Russia-Ukraine war has altered the global economy, energy landscapes

war

Effects of shelling in Chasiv Yar, near Bakhmut, amid the Russian invasion of Ukraine on March 21, 2023. PHOTO | AFP

It is two years since Russia invaded Ukraine, and within this time the world has experienced significant energy and economic changes. The economic sanctions imposed on Russia by USA and Europe reduced Russian oil and gas supplies to Europe, followed by global supply chain re-arrangements that resulted in oil price increases from $70s to above $80 and peaking above $100 at some point.

Inflation shot up across the world, with central banks increasing interest rates which weakened many currencies around the world. In Kenya, this is the economic situation that the new Kenya Kwanza government found —high inflation, weakening shilling, and a food security crisis exacerbated by restrictions on grain exports from Ukrainian granaries at a time when Kenya was under an extended drought.

Russia quickly re-routed most of its oil and gas exports to China and India at significantly discounted prices. The USA directly benefited from the war by increasing its oil and gas production to supply European deficits. USA has since become the leading global producer of oil. African natural gas producers and LNG exporters, which include Mozambique, North Africa and West Africa producers, also benefited. Also, Tanzania's natural gas projects and the new discoveries offshore Namibia have since the war increased their market values.

The Russia-Ukraine war significantly disrupted the climate momentum achieved a few months earlier at the 2021 Glasgow COP26 forum, as countries around the world prioritised energy security and economic stability over climate agenda.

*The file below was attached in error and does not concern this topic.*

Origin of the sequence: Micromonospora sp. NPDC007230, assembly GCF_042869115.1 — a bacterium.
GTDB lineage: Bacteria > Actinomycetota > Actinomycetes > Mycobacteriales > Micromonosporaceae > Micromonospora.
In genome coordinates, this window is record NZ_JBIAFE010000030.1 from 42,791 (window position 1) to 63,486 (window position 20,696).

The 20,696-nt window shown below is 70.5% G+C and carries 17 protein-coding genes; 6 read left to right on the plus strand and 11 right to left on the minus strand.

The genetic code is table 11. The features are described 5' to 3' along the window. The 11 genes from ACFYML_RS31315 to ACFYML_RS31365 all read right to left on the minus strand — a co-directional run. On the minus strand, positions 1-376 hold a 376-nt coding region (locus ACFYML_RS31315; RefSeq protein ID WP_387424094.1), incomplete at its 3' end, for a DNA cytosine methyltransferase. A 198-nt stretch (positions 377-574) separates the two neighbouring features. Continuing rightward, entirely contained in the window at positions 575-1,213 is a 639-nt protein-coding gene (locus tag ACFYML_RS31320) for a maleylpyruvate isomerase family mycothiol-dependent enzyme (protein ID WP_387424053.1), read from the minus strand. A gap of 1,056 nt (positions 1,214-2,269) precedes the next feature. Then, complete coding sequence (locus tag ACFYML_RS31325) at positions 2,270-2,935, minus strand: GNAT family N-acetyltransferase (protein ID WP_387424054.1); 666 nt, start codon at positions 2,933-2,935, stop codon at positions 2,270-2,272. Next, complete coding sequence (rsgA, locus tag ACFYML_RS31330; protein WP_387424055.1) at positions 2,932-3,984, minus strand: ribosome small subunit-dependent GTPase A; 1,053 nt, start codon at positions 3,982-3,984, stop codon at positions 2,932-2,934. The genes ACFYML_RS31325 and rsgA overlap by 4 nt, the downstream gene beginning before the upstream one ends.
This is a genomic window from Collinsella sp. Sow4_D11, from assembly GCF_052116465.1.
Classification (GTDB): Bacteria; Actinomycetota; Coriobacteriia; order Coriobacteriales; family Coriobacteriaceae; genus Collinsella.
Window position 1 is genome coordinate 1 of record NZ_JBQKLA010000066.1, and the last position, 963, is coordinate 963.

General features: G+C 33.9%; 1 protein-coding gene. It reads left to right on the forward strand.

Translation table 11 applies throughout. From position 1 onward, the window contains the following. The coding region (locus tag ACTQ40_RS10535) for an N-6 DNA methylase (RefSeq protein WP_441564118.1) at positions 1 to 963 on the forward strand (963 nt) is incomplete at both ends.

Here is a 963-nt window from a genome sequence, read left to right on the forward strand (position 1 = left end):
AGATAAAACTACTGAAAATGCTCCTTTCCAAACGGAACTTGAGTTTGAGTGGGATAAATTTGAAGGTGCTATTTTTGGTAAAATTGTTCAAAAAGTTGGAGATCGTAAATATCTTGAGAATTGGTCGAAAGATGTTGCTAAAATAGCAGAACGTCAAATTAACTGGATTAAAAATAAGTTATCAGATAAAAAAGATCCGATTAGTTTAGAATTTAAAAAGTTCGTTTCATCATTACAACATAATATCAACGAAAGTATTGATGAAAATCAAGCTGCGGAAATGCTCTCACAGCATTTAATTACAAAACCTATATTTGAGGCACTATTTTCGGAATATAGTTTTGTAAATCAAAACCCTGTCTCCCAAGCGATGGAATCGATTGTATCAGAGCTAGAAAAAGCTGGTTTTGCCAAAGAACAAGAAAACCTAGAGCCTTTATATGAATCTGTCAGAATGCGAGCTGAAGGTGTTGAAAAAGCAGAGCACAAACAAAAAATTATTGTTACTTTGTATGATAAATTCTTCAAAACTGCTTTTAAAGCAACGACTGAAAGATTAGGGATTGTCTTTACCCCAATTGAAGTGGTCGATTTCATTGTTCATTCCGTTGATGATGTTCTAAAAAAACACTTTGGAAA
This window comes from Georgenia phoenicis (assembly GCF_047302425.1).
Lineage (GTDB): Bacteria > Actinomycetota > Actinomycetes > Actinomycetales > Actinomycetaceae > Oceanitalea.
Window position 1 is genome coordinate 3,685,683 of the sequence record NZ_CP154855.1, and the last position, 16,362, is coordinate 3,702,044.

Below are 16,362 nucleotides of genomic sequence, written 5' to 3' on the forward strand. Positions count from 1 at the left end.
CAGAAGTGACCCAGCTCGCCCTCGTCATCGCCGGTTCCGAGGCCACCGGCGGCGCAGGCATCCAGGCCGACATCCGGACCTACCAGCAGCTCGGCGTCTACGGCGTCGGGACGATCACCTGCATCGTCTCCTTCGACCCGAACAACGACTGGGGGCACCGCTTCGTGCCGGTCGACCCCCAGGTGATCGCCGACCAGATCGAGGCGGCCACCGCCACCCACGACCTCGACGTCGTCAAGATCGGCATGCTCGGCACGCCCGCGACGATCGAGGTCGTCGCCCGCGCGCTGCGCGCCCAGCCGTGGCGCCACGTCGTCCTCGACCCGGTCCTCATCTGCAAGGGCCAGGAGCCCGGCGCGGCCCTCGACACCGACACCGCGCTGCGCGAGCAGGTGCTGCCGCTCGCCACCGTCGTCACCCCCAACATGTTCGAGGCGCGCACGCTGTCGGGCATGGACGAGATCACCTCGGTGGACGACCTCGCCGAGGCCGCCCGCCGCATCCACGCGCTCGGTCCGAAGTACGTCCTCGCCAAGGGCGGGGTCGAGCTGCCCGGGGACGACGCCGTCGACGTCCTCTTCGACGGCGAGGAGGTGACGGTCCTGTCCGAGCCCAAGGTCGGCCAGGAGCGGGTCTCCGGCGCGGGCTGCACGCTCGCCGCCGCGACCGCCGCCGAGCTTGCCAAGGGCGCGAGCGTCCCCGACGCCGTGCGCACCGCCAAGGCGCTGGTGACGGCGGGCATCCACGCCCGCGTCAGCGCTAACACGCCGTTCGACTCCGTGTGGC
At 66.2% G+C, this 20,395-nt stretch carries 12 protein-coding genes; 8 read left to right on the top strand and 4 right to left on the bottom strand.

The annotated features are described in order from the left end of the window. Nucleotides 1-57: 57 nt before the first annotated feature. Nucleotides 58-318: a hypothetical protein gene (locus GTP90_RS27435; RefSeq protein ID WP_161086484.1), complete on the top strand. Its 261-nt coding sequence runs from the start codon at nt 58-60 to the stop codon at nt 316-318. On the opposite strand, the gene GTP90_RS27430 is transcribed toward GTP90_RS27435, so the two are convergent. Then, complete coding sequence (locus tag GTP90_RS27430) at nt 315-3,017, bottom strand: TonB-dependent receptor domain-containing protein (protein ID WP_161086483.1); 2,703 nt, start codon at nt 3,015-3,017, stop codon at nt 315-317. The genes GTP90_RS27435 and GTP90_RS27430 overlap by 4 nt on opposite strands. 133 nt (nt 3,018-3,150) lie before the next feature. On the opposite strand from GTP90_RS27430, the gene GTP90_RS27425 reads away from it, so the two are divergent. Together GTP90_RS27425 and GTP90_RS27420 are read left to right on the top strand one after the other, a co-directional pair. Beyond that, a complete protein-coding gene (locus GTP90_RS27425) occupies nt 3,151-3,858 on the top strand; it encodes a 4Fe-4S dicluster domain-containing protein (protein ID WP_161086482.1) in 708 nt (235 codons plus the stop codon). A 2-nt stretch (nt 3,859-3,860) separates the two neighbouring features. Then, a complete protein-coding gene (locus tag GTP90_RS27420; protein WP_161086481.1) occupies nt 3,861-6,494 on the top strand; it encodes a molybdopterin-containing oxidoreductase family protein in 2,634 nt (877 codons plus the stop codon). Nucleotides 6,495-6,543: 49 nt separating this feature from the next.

Energy transition was subsequently redefined to include sufficient oil and gas supplies, with the oil lobby gaining considerable influence in setting the pace for energy transition. National climate policies and strategies have over the past two years undergone realignment to prioritise energy security and economic stability, entering a new era of what is popularly described by governments and businesses as “sustainable” development.

The war has triggered new geopolitical alliances which have seen a rise in diplomatic overtures in developing countries. Around Russia, we have the usual allies China and Iran, and the hastily expanded BRICS grouping which now includes more African and Arab countries. As the Russia-Ukraine war enters the third year, it looks like it will be a stalemate whose final shape will be determined by the outcomes of ongoing USA electoral politics.

The Israeli/Palestinian war further south has definitely diverted global attention from the war in Ukraine. However, going forward, the two wars will definitely redefine a new geopolitical architecture.

The writer is a petroleum consultant. [email protected]

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